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Here's something you can try sometime. Take some toilet paper and put it into the bowl. Let it sit for a while. What is its consistency? It's most likely mush after an hour or two. Take a plunger and stir it after it's sat. It should shed like crazy. Toilet paper is designed to break down in water. That's important, because any other kind of paper is not ...


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Newspaper will not break into pieces when wet for a long time and may clog the toilet sink or pipe. It is better to throw such paper in the trash bin. Ink is also used in such paper with plumbum, which is not safe for health.


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I am living in a country where it was pretty much a normal practice some 30 years ago. Communist party press was issued in excessive numbers and everyone was forced to subscribe, so the old issues accumulated everywhere. In contrast, toilet papper was not always that much abundant and sometimes was even worse than a newspaper. Flushing the toilet paper down ...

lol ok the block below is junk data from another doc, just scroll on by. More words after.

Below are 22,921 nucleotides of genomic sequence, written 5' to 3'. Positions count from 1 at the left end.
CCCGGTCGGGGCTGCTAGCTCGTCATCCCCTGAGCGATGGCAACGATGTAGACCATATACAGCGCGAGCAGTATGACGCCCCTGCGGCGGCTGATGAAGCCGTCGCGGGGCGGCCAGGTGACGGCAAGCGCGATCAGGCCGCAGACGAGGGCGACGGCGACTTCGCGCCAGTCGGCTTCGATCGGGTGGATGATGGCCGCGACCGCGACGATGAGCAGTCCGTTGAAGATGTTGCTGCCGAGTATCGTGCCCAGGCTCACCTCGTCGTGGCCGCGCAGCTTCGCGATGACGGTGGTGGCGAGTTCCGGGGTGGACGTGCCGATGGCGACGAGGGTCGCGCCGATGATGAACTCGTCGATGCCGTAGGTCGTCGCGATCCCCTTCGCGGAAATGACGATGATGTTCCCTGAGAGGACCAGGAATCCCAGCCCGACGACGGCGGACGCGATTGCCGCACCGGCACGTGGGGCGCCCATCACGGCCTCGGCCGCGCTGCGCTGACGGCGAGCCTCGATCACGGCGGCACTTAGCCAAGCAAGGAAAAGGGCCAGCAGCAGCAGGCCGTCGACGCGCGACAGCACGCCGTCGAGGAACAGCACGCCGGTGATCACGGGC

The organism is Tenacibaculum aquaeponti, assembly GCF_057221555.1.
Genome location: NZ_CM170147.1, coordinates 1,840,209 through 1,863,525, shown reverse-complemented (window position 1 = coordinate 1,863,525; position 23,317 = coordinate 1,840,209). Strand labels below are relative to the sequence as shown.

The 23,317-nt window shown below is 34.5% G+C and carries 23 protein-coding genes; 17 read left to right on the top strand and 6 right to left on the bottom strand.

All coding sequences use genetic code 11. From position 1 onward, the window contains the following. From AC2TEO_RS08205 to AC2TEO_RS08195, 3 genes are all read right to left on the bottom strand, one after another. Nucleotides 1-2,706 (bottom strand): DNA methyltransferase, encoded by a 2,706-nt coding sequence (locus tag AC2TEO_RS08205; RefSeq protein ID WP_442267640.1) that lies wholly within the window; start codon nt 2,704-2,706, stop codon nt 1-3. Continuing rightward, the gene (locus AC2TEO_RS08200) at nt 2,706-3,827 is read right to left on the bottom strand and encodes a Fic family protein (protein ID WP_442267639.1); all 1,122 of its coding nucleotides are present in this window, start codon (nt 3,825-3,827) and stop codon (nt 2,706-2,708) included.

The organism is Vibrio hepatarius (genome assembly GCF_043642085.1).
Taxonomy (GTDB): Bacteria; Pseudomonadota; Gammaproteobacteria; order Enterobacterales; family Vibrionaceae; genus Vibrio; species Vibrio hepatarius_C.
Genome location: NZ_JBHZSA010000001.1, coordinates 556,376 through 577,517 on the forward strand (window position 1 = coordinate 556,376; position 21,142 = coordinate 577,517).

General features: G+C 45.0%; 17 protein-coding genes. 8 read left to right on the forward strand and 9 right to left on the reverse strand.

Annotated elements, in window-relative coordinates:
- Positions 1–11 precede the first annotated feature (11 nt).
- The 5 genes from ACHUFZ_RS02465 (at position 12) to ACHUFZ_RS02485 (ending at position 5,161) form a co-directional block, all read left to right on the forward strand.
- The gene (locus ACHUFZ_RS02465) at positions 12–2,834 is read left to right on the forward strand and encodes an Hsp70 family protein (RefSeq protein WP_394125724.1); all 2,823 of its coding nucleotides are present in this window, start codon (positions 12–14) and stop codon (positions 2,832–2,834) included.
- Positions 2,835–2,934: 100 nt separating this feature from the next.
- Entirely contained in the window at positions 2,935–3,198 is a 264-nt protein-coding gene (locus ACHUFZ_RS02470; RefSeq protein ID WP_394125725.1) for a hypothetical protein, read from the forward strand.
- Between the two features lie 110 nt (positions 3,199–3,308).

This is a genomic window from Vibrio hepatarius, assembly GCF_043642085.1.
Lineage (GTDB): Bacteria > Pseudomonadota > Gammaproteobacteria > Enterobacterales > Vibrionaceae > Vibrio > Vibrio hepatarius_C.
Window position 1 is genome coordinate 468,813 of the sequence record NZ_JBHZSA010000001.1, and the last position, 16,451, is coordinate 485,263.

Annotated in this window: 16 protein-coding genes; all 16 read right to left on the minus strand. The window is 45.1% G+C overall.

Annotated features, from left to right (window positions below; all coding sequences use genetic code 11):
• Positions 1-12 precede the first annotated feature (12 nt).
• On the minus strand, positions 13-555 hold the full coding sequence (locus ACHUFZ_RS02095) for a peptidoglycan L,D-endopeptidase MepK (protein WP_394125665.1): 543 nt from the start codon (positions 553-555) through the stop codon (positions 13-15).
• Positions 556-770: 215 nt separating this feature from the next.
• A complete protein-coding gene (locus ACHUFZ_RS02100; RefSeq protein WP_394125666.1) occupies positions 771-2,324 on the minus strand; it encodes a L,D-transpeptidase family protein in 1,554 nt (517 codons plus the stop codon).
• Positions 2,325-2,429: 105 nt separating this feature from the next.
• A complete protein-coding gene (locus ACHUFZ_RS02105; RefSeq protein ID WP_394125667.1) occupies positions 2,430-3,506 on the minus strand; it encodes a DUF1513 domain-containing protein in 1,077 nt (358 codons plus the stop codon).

28

Newspaper is actually one of the worst types of paper materials to use for flushing. One of the things not mentioned is the gummyness of newspaper. When newspaper gets wet it sticks to more newspaper really well. So not only does it not break apart but it easily builds. Basically if you have any sort of weak spot in your plumbing system the newspaper ...


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Use the newspaper as toilet paper but don't flush it. Throw it out with your garbage or compost it. It sounds gross, but not as gross as the alternatives.


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No, that would not be safe. If you want to use something other than regular tissue (like paper towels), you would need to dispose of it in the wastebasket. Toilet paper is made to fall apart quickly when it gets wet and doesn't contain any chemicals that would harm a septic system or a city's sewer treatment. Newspaper isn't the strongest paper, but it ...